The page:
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The colour of ones skin is mainly due to the amount of brown pigment melanin.This is produced within the skin in cells called melanocytes. The amount of melanin is determined by constitutional colour (white, brown or black skin) and the result of exposure to ultraviolet radiation (e.g Sun) .

Hyperpigmentation(dark patches) is a common, usually harmless condition in which patches of skin become darker in color than the normal surrounding skin. This darkening occurs when an excess of melanin, the brown pigment that produces normal skin colour, forms deposits in the skin.


Hyperpigmentation is known to be associated with a number of skin conditions and diseases eg.Melasma (a skin condition more common in women and thought to be related to hormones as in pregnancy, use of combined contraceptives, HRT etc), Tinea(fungal infection usually in moist areas e.g. armpits, under breasts, groin etc) and a host of other medical conditions. Hyperpigmentation is also seen following injury to the skin or inflammation of the skin which leads to PIH.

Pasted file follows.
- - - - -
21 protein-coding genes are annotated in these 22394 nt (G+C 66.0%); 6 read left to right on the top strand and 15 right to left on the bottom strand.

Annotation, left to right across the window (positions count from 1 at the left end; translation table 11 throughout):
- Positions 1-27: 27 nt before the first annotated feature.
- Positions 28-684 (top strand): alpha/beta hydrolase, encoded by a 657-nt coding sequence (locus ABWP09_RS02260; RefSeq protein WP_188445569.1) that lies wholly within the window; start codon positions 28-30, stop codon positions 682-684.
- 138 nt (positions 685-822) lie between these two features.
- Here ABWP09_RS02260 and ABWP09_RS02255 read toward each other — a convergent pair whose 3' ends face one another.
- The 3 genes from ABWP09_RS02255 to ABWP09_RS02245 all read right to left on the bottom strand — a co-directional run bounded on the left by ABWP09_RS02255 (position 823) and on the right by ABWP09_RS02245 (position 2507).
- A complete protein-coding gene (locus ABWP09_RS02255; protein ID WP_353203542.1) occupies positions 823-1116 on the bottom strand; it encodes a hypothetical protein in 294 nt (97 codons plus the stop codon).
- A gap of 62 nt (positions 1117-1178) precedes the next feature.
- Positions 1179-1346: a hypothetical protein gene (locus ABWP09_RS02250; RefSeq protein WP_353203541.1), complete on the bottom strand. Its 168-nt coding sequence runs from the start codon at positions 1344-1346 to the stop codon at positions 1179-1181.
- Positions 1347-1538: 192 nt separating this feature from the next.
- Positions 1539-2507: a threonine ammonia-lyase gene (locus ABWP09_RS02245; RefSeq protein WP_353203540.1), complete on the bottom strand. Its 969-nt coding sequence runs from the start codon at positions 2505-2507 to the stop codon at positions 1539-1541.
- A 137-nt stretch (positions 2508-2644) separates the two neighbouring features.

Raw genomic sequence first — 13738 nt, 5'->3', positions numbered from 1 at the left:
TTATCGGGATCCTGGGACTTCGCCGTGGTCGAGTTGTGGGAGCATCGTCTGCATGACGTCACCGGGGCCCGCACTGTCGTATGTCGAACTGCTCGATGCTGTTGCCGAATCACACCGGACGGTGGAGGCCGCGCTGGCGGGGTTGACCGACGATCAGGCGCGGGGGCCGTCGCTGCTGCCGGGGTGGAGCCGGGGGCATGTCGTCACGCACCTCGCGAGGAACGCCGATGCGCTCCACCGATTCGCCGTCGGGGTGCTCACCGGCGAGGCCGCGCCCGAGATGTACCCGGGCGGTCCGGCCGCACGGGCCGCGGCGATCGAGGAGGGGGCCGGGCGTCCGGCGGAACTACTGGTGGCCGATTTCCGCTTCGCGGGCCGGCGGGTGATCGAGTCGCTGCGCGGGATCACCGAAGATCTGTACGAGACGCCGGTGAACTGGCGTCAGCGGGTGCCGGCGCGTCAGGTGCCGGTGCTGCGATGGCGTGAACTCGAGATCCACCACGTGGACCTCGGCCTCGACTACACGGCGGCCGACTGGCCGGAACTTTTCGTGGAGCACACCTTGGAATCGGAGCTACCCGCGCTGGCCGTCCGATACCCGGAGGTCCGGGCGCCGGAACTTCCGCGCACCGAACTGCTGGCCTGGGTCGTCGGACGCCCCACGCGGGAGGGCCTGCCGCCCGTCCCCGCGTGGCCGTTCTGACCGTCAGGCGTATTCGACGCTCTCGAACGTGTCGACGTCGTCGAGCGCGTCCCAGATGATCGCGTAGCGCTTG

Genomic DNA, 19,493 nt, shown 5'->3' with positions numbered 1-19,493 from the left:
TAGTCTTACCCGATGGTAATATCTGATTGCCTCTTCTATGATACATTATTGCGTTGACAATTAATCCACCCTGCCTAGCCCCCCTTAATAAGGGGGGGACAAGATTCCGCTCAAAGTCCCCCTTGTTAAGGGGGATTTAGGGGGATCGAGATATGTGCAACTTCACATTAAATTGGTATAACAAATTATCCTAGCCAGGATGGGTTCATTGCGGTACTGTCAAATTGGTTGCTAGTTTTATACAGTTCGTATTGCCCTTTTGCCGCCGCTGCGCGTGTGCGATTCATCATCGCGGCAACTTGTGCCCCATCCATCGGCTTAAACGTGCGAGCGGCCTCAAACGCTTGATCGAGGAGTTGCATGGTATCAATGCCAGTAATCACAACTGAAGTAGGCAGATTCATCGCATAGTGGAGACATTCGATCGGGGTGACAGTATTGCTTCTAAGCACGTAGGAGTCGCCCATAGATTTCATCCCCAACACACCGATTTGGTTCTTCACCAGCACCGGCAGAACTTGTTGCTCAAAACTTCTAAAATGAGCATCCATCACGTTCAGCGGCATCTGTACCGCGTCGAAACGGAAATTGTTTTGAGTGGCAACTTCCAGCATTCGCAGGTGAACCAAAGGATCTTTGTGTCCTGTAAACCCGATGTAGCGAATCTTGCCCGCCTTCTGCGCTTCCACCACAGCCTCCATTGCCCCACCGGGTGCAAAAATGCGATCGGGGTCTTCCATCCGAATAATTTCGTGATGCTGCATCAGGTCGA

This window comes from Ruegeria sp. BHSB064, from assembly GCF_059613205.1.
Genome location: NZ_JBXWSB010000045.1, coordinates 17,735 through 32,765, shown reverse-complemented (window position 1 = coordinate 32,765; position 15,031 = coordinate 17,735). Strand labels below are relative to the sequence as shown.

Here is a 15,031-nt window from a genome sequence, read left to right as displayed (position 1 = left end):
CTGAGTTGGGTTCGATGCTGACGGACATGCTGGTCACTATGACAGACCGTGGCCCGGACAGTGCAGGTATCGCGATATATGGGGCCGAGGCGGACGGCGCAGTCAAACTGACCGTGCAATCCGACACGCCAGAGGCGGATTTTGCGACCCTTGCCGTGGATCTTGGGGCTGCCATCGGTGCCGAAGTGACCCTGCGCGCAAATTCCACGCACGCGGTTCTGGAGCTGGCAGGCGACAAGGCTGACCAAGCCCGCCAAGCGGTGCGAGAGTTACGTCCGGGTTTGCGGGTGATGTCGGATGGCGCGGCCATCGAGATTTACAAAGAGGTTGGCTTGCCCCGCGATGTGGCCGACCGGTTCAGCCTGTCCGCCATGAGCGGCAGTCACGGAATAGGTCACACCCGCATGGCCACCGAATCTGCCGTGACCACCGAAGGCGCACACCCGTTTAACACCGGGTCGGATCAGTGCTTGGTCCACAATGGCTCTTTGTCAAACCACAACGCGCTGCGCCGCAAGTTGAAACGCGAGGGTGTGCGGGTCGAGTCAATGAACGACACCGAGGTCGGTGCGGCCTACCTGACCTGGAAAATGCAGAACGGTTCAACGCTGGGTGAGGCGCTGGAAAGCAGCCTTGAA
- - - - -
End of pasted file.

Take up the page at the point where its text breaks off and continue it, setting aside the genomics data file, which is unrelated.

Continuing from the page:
Post-inflammatory hyperpigmentation (PIH) is a discolouration of the skin that occurs after there has been an insult to the skin and it has healed. PIH can occur after the following skin infections, dermatitis, Acne, exposure to ultraviolet light(Sun), allergic reactions, reactions to medications, trauma etc.Sometimes no cause is found.

There are several ways to treat problems with hyperpigmentation, ranging from supervised use of topical products like Hydroquinone, tretinoin, azelaic acid, arbutine, liquorice, Kojic acid, to use of modern lasers, medical microdermabrasion, exfoliants and also regular use of sunscreen.

At Laserderm clinics, we cannot over emphasize the importance of individuals seeking advice of registered clinicians or dermatologist before embarking on any treatment for hyperpigmentation. We also hope to educate people on the risk of using creams sold on the open market for skin lightening/bleaching. Most do not know the concentration of toxic compounds in some of these creams including the ‘mixed’ creams bought in various outlets. The dangers associated with the use of some of these creams include blood cancers such as leukemia, liver and kidney cancer as well as other severe skin conditions like allergic dermatitis, ochronosis which is a skin condition which makes the skin to turn a dark purple shade.

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